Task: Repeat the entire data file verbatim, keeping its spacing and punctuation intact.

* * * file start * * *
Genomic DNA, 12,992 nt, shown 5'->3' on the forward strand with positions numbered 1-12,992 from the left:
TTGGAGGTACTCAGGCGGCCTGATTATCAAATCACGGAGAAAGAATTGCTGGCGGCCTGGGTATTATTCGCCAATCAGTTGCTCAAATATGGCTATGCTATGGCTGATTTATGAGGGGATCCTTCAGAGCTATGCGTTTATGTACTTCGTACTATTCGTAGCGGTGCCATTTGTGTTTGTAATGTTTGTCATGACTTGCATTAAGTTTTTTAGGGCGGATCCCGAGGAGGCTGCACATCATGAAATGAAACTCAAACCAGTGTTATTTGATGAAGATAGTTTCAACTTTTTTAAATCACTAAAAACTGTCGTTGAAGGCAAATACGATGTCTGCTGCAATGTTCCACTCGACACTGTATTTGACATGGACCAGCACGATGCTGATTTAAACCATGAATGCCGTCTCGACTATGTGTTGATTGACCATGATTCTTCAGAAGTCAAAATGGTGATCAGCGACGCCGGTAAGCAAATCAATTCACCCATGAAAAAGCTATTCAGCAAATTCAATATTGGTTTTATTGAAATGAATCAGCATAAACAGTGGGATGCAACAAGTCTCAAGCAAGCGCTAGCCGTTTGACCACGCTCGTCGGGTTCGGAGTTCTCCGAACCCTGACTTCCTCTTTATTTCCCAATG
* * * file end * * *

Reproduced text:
Genomic DNA, 12,992 nt, shown 5'->3' on the forward strand with positions numbered 1-12,992 from the left:
TTGGAGGTACTCAGGCGGCCTGATTATCAAATCACGGAGAAAGAATTGCTGGCGGCCTGGGTATTATTCGCCAATCAGTTGCTCAAATATGGCTATGCTATGGCTGATTTATGAGGGGATCCTTCAGAGCTATGCGTTTATGTACTTCGTACTATTCGTAGCGGTGCCATTTGTGTTTGTAATGTTTGTCATGACTTGCATTAAGTTTTTTAGGGCGGATCCCGAGGAGGCTGCACATCATGAAATGAAACTCAAACCAGTGTTATTTGATGAAGATAGTTTCAACTTTTTTAAATCACTAAAAACTGTCGTTGAAGGCAAATACGATGTCTGCTGCAATGTTCCACTCGACACTGTATTTGACATGGACCAGCACGATGCTGATTTAAACCATGAATGCCGTCTCGACTATGTGTTGATTGACCATGATTCTTCAGAAGTCAAAATGGTGATCAGCGACGCCGGTAAGCAAATCAATTCACCCATGAAAAAGCTATTCAGCAAATTCAATATTGGTTTTATTGAAATGAATCAGCATAAACAGTGGGATGCAACAAGTCTCAAGCAAGCGCTAGCCGTTTGACCACGCTCGTCGGGTTCGGAGTTCTCCGAACCCTGACTTCCTCTTTATTTCCCAATG